Day 1: Global Cooperation on Global Cyber Threats
Seats were tough to find at the first day of the Eastwest Institute’s Second Worldwide Cybersecurity Summit in London, where more than 450 government, industry and technical leaders from 43 countries gathered to craft new solutions for threats facing our digital world. Speakers called for cooperation between businesses, between governments, and across sectors.
“We need to be more open about discussing the threats and the issues around cybersecurity,” said Sir Michael Rake, Chairman, BT Group plc., in a keynote address. “I think that it’s an area that will require huge investment and government-business cooperation.”
While speakers on the business panels pointed to a few examples of collaboration including an industry-government working group set up under British Prime Minister David Cameron to tackle cyber crime, they portrayed cooperation and information-sharing between competitors as all too rare.
“Companies actually underestimate the threats and quite often they don’t know what the real threats are,” said Natalya Kaspersky of leading anti-virus software provider Kaspersky Lab. “Even when they do, they tend to hide these facts.”
Other participants also pointed out that, to protect their reputations, companies often underreport the damage inflicted by cyber attacks.
“As our dependency on cyberspace grows, so does our need to be able to share information and act as a more united force against the cyber threat,” said Martin Sutherland, Managing Director of BAE Systems Detica, who estimated that cyber crime costs the private sector in the U.K. alone 21 billion pounds a year.
Shawn Henry of the FBI cast a positive light on recent international efforts to fight cyber crime, saying that the FBI arrested over 200 cyber criminals in 2010. He explained, “Our ability to partner with many different countries allowed us to not only identify those actors but extradite them and bring them to justice.”
“No single country can deal with cross border issues such as hacking, viruses, or spam,” said Liu Xiaoming, China’s ambassador to the United Kingdom. “China stands for extensive international cooperation.”
The summit becomes interactive this afternoon, as participants gather in smaller breakthrough groups to discuss cooperative solutions for everything from securing the undersea cables that carry over 97% of internet traffic to ensuring emergency cooperation after disasters.
One breakthrough group will continue discussions between Chinese and U.S. experts on regulating spam – an ongoing bilateral process that has produced a major report, Fighting Spam to Build Trust.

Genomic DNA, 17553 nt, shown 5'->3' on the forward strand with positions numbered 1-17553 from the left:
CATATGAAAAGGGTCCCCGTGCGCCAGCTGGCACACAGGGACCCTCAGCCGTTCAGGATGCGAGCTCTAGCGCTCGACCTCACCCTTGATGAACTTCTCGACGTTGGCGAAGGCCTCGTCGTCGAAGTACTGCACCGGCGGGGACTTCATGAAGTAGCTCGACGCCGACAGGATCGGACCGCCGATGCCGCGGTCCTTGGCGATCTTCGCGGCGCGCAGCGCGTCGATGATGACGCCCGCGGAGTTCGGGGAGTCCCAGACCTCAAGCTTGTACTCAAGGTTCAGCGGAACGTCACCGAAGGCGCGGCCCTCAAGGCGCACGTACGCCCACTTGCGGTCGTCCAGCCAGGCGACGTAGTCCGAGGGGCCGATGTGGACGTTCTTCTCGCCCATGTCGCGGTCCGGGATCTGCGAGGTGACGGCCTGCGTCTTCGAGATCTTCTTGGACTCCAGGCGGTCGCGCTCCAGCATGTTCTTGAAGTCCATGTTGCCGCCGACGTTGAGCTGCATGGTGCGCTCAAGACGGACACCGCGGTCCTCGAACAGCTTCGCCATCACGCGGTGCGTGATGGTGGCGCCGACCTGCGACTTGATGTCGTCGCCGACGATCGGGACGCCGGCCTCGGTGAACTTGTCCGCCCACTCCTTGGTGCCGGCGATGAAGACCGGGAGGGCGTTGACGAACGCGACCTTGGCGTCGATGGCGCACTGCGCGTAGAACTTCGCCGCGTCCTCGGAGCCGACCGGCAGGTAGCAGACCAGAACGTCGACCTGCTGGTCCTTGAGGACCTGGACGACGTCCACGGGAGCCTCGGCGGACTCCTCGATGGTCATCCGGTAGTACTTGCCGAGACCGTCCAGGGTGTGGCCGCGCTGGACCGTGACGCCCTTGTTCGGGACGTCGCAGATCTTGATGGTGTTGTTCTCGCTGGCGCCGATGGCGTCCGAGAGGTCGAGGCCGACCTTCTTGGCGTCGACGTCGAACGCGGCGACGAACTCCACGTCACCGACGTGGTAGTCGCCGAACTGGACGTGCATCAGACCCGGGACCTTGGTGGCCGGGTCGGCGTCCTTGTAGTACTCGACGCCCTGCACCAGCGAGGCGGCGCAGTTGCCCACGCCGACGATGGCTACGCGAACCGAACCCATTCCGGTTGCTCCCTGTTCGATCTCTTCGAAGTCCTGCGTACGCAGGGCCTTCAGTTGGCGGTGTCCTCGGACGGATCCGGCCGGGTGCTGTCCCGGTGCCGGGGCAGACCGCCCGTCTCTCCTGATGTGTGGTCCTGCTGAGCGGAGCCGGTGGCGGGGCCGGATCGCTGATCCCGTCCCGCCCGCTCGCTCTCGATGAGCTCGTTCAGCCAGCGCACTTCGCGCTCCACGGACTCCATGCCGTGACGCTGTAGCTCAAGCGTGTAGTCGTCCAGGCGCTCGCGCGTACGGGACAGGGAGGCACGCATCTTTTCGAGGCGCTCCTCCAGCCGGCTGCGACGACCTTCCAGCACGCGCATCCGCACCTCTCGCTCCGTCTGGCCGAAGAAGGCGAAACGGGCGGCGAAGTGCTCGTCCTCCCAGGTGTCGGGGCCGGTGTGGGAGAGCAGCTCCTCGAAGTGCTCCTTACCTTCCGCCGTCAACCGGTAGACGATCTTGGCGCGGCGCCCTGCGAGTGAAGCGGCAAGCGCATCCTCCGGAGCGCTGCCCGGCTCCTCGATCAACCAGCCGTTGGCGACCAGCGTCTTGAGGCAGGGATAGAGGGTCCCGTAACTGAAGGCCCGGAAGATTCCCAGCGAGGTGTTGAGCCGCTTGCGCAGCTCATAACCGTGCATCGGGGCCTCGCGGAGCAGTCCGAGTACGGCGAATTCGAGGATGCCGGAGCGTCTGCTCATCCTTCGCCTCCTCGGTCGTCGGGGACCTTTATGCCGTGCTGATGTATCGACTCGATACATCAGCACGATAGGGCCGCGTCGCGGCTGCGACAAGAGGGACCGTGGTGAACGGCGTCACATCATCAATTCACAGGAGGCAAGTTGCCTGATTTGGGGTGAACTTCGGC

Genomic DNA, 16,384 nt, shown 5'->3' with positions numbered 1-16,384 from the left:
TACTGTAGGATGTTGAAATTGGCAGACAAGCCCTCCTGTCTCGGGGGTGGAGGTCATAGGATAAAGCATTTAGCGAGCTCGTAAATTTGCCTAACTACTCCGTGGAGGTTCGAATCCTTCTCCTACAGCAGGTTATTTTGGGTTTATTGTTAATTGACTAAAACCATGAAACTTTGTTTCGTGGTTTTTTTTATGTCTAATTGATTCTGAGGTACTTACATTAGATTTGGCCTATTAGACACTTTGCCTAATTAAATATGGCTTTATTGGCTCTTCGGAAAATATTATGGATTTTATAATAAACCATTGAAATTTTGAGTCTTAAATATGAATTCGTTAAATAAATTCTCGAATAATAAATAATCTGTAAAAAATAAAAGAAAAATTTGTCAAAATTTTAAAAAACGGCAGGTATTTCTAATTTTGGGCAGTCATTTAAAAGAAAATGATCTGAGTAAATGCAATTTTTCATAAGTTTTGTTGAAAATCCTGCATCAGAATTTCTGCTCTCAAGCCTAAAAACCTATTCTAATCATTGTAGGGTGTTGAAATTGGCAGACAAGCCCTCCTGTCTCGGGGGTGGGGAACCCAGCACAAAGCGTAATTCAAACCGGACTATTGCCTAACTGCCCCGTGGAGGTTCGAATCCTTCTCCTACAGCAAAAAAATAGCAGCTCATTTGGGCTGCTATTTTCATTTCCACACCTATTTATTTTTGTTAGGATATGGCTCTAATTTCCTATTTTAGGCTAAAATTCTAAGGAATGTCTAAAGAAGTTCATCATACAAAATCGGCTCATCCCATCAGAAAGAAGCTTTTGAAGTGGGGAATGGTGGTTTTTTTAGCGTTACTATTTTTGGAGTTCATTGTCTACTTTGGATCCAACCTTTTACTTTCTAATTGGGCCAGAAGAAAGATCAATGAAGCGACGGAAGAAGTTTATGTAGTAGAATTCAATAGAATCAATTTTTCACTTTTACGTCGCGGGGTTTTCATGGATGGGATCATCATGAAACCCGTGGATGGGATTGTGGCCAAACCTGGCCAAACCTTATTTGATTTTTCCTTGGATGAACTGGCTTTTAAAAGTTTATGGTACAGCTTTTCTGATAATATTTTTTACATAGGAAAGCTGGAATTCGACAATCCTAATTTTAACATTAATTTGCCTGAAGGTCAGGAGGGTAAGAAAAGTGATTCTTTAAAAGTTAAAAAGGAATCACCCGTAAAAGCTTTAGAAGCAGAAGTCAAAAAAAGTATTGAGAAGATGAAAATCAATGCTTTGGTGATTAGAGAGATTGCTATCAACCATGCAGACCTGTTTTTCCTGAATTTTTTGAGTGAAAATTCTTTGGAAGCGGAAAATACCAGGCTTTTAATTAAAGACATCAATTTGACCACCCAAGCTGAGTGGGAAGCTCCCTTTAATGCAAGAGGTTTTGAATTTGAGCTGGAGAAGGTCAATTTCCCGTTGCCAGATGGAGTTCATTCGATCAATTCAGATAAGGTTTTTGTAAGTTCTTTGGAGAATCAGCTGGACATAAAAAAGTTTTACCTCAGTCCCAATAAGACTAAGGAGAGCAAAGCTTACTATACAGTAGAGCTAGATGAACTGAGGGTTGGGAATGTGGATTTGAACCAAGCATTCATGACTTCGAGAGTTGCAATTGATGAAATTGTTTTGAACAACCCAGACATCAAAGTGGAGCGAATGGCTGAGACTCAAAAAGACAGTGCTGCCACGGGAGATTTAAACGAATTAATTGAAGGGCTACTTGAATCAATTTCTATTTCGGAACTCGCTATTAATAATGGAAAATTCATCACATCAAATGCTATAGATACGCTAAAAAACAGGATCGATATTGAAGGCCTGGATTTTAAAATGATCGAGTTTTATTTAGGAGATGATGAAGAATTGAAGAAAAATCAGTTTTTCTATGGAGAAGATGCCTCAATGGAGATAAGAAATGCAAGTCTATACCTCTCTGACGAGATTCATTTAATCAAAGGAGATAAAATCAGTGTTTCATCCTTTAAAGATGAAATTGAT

In his opening remarks, EWI President John E. Mroz said that building trust is the key to cooperation – the kind of cooperation that produces concrete solutions.
“As we make progress in these relationships, we should face up to the fact that at both the national and international levels, there is a worrisome trust deficit between us—that is across professional disciplines—business, technology, law enforcement and policy,” said Mroz. “We have to address that.”
Day 2: EWI’S Cybersecurity Summit Advances Solutions for Digital Problems
On the second day of the EastWest Institute’s Second Worldwide Cybersecurity Summit in London, 450 private and public sector delegates advanced solutions to the complex problems facing our digital world.
Meeting in smaller “breakthrough groups,” participants hammered out next steps for everything from channeling emergency messages through congested networks, to securing global supply chains, to safeguarding the undersea cables that carry over 97% of Internet traffic.
“The technology is available – it’s not the impediment,” said the U.S. National Security Council’s former Acting Senior Director for Cyberspace Melissa Hathaway. “It's really that we need to move to collective action.”
What would that collective action look like? Several speakers called for business and technical experts to lead collaborative efforts with governments around the world.
EWI’s Chief Technology Officer Karl Rauscher applauded Huawei’s Chief Technology Officer Matt Bross’s personal commitment to champion the exploration of deploying international priority communications on all appropriate network systems.
“This would be one of the most dramatic examples of a proactive private sector initiative to save lives and property in future catastrophes,” said Rauscher.
Scott Charney, Microsoft’s Corporate Vice President for Trustworthy Computer, said to help counter global cyber threats, businesses need to ensure the transparency of IT product development and transport, adding, “We need a sensitive risk-based approach to help governments grapple with supply-chain concerns.”
Speakers on topics ranging from fighting cyber crime to protecting children online pointed out that cybersecurity challenges are borderless challenges.
Lt. General (Ret.) Harry D. Raduege, Jr., Chairman of the Deloitte Center for Cyber Innovation, shared a revelation he had during a trip to India.
“Isn’t our own homeland security dependent on India’s homeland security and their cybersecurity?” said Raduege. “These things are becoming interrelated as we gain more dependence on cyberspace.”
Panelists also discussed plans for EWI’s Third Cybersecurity Summit, to be held in Delhi in October 2012, and ongoing collaborations in between.
“I’d like to see us create a working group which talks about cybersecurity espionage and cyber conflict in a big way,” said Dr. Kamlesh Bajaj, Chief Executive Officer of the Data Security Council of India. “Cybersecurity is now intertwined with international security, and you can't divorce it from that.”
Summit Coverage Highlights
Melissa Hathaway on WNYC's "The Takeaway"
Lt. Gen. Harry D. Raduege, Jr. on BBC's "The Takeaway"